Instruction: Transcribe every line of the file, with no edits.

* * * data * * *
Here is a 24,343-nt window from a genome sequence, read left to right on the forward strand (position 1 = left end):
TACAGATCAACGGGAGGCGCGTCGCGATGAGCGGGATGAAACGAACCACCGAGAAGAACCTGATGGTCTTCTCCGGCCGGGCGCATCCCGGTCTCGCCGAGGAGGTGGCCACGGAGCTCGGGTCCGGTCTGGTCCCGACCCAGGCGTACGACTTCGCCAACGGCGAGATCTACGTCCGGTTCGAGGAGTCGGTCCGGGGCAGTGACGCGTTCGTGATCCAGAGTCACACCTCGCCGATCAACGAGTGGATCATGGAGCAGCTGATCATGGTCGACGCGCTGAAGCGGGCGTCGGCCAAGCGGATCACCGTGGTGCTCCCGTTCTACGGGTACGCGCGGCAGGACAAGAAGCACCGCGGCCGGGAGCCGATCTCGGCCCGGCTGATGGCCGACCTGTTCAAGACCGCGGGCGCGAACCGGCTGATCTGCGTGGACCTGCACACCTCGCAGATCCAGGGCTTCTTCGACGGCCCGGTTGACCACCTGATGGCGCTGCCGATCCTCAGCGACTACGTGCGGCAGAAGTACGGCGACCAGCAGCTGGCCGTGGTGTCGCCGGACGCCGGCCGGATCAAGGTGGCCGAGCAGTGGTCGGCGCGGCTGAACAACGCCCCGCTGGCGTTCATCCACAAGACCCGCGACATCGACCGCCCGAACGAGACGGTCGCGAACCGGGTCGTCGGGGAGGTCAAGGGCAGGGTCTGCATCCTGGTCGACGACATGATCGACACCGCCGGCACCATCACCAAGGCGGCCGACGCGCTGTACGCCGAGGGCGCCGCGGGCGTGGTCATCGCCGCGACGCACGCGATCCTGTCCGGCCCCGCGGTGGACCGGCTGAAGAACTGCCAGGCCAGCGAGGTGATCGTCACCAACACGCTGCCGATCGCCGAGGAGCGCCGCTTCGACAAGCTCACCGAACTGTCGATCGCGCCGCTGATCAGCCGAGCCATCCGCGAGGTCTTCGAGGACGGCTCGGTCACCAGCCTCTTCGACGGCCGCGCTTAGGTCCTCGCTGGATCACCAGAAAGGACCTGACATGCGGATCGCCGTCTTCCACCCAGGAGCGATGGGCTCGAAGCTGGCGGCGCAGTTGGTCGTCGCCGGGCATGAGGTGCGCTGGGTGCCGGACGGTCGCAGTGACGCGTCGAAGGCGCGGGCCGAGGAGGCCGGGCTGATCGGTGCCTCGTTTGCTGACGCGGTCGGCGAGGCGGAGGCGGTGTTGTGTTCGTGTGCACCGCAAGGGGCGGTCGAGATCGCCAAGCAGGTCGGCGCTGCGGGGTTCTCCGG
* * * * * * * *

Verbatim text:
Here is a 24,343-nt window from a genome sequence, read left to right on the forward strand (position 1 = left end):
TACAGATCAACGGGAGGCGCGTCGCGATGAGCGGGATGAAACGAACCACCGAGAAGAACCTGATGGTCTTCTCCGGCCGGGCGCATCCCGGTCTCGCCGAGGAGGTGGCCACGGAGCTCGGGTCCGGTCTGGTCCCGACCCAGGCGTACGACTTCGCCAACGGCGAGATCTACGTCCGGTTCGAGGAGTCGGTCCGGGGCAGTGACGCGTTCGTGATCCAGAGTCACACCTCGCCGATCAACGAGTGGATCATGGAGCAGCTGATCATGGTCGACGCGCTGAAGCGGGCGTCGGCCAAGCGGATCACCGTGGTGCTCCCGTTCTACGGGTACGCGCGGCAGGACAAGAAGCACCGCGGCCGGGAGCCGATCTCGGCCCGGCTGATGGCCGACCTGTTCAAGACCGCGGGCGCGAACCGGCTGATCTGCGTGGACCTGCACACCTCGCAGATCCAGGGCTTCTTCGACGGCCCGGTTGACCACCTGATGGCGCTGCCGATCCTCAGCGACTACGTGCGGCAGAAGTACGGCGACCAGCAGCTGGCCGTGGTGTCGCCGGACGCCGGCCGGATCAAGGTGGCCGAGCAGTGGTCGGCGCGGCTGAACAACGCCCCGCTGGCGTTCATCCACAAGACCCGCGACATCGACCGCCCGAACGAGACGGTCGCGAACCGGGTCGTCGGGGAGGTCAAGGGCAGGGTCTGCATCCTGGTCGACGACATGATCGACACCGCCGGCACCATCACCAAGGCGGCCGACGCGCTGTACGCCGAGGGCGCCGCGGGCGTGGTCATCGCCGCGACGCACGCGATCCTGTCCGGCCCCGCGGTGGACCGGCTGAAGAACTGCCAGGCCAGCGAGGTGATCGTCACCAACACGCTGCCGATCGCCGAGGAGCGCCGCTTCGACAAGCTCACCGAACTGTCGATCGCGCCGCTGATCAGCCGAGCCATCCGCGAGGTCTTCGAGGACGGCTCGGTCACCAGCCTCTTCGACGGCCGCGCTTAGGTCCTCGCTGGATCACCAGAAAGGACCTGACATGCGGATCGCCGTCTTCCACCCAGGAGCGATGGGCTCGAAGCTGGCGGCGCAGTTGGTCGTCGCCGGGCATGAGGTGCGCTGGGTGCCGGACGGTCGCAGTGACGCGTCGAAGGCGCGGGCCGAGGAGGCCGGGCTGATCGGTGCCTCGTTTGCTGACGCGGTCGGCGAGGCGGAGGCGGTGTTGTGTTCGTGTGCACCGCAAGGGGCGGTCGAGATCGCCAAGCAGGTCGGCGCTGCGGGGTTCTCCGG